Teams like the Packers and Patriots have had an easy go of it because their QBs are so talented that they can make do w/ just average to above average players.

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1 hour ago, g-dawg said:

again, not always true.  Look at the Baltimore Ravens.   For many years, their roster was so chock full of talent that they had to make tough decisions on who to keep and let go - not because of bad decisions - because of all the talent.

Teams like the Packers and Patriots have had an easy go of it because their QBs are so talented that they can make do w/ just average to above average players.

I think the Ravens fell off because they got old, and they didn't draft well. The only "tough" decision I think they had to make was trading Ngata. Otherwise, it was just poor drafting and after they lost guys like Reed, Lewis, and Suggs (although he still may be there but he's old), that's the case for them I think.

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In a year or two (maybe sooner) this board is gonna be on full meltdown mode when we have to start letting people walk.  The cap is there for a reason and if we continue to draft well, develop players, make runs in the post season we will have to let some walk due to them wanting a contract they deserve.  It is a good problem to have... having guys play on their rookie contract is huge for an organization...but it also means letting some of our fan favorite players walk when the market demands paying them top dollar.    

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17 minutes ago, JD dirtybird21 said:

I think the Ravens fell off because they got old, and they didn't draft well. The only "tough" decision I think they had to make was trading Ngata. Otherwise, it was just poor drafting and after they lost guys like Reed, Lewis, and Suggs (although he still may be there but he's old), that's the case for them I think.

then why did the Ravens have a 3rd round comp pick (the highest you can get) for several years running (or at least it seemed like)?

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18 minutes ago, JD dirtybird21 said:

I think the Ravens fell off because they got old, and they didn't draft well. The only "tough" decision I think they had to make was trading Ngata. Otherwise, it was just poor drafting and after they lost guys like Reed, Lewis, and Suggs (although he still may be there but he's old), that's the case for them I think.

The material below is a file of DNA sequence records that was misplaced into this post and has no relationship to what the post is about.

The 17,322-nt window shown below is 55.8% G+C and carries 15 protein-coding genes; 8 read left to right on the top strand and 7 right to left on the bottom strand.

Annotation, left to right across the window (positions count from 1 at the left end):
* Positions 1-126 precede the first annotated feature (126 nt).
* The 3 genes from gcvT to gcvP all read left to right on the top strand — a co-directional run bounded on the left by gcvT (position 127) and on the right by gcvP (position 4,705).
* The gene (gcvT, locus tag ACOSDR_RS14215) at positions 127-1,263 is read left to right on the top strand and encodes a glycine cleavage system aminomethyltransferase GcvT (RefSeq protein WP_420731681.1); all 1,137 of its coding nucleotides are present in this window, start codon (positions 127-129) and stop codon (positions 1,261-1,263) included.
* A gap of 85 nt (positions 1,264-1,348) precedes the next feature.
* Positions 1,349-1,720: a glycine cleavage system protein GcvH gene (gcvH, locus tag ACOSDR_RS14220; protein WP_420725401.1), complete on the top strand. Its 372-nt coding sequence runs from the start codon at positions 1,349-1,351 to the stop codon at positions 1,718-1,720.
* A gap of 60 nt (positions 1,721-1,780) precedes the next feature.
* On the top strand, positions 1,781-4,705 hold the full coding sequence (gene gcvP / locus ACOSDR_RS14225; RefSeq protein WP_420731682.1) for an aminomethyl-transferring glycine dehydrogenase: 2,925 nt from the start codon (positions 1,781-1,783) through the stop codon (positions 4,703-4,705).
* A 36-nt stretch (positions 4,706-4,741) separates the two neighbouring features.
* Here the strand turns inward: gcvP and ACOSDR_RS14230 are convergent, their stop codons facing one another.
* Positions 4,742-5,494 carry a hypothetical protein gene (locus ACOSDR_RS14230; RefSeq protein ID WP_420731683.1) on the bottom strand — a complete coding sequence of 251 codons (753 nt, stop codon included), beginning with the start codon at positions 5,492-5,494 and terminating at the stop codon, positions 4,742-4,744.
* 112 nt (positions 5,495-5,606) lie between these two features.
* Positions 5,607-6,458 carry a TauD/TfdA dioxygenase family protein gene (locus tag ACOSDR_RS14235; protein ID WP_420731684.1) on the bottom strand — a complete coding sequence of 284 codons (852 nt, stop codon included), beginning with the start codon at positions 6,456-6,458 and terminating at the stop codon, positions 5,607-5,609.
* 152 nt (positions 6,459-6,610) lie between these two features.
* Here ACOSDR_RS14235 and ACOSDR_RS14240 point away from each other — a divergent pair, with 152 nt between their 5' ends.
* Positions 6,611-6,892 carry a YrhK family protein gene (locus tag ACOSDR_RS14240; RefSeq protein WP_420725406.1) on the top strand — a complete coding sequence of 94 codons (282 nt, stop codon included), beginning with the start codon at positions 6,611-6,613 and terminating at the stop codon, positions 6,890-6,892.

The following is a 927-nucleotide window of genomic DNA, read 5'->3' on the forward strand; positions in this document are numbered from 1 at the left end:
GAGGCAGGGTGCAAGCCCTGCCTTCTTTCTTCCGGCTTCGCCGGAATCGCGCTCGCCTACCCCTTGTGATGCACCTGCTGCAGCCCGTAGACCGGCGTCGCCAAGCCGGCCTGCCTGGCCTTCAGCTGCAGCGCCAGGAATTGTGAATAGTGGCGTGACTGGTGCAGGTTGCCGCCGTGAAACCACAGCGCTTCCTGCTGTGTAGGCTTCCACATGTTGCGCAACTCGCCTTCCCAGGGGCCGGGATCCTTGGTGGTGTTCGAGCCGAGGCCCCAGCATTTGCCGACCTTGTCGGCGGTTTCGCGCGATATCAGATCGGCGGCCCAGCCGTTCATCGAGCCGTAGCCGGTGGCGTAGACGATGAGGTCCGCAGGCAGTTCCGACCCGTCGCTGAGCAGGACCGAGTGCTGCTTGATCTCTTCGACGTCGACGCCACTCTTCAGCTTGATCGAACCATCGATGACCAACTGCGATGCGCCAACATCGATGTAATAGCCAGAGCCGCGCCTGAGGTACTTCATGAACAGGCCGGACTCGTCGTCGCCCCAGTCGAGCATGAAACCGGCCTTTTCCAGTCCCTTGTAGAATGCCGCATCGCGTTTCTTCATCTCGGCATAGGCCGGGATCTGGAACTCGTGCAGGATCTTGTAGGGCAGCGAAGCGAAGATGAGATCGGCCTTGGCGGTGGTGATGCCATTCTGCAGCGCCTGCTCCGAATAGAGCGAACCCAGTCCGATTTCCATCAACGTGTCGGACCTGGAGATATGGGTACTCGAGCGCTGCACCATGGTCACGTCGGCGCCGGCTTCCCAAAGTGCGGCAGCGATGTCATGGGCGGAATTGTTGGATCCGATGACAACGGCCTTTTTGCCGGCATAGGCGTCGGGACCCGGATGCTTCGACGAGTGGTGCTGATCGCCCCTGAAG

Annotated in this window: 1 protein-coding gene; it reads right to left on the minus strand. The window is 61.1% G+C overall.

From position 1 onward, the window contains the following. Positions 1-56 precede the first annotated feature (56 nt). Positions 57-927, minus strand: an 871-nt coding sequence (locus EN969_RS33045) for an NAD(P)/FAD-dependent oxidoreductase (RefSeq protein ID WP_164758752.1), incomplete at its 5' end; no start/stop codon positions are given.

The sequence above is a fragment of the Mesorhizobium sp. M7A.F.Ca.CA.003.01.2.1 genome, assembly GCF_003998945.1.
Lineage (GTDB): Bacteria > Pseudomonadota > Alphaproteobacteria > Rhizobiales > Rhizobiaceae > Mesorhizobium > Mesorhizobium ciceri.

besides, instead of making this silly argument - look at where we are w/ the cap - look at who is coming off the books and look at all the players due for HUGE raises in the next 1-3 years.   We won't be able to keep everyone - it is as simple as that - unless w/ pull a Saints and start borrowing from the future.

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Zero, unless we give somebody a Brees/Kobe Bryant lifetime achievement contract at the tail end of their career.

We know what we want and what we don't want.  Flowery Branch seems to have a sound plan and vision and so far are sticking to it.

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25 minutes ago, g-dawg said:

besides, instead of making this silly argument - look at where we are w/ the cap - look at who is coming off the books and look at all the players due for HUGE raises in the next 1-3 years.   We won't be able to keep everyone - it is as simple as that - unless w/ pull a Saints and start borrowing from the future.

You're right, we won't be able to keep everyone. But, everyone isn't irreplaceable either. And, by the time someone like Beasley or Neal is due a fat pay day, it balances out as someone like Trufant and Alford will be in their 30's at that point and likely expendable. Drafting is everything. Forget free agency, just draft guys that fit the system.

And FTR, we were discussing, not arguing ;)

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19 hours ago, roguebeaver said:

How possible or probable is this considering the deals recently and currently planned? Is this an eventuality? I know TD is smart with money and all, but man, don't want to travel the road Taints are on!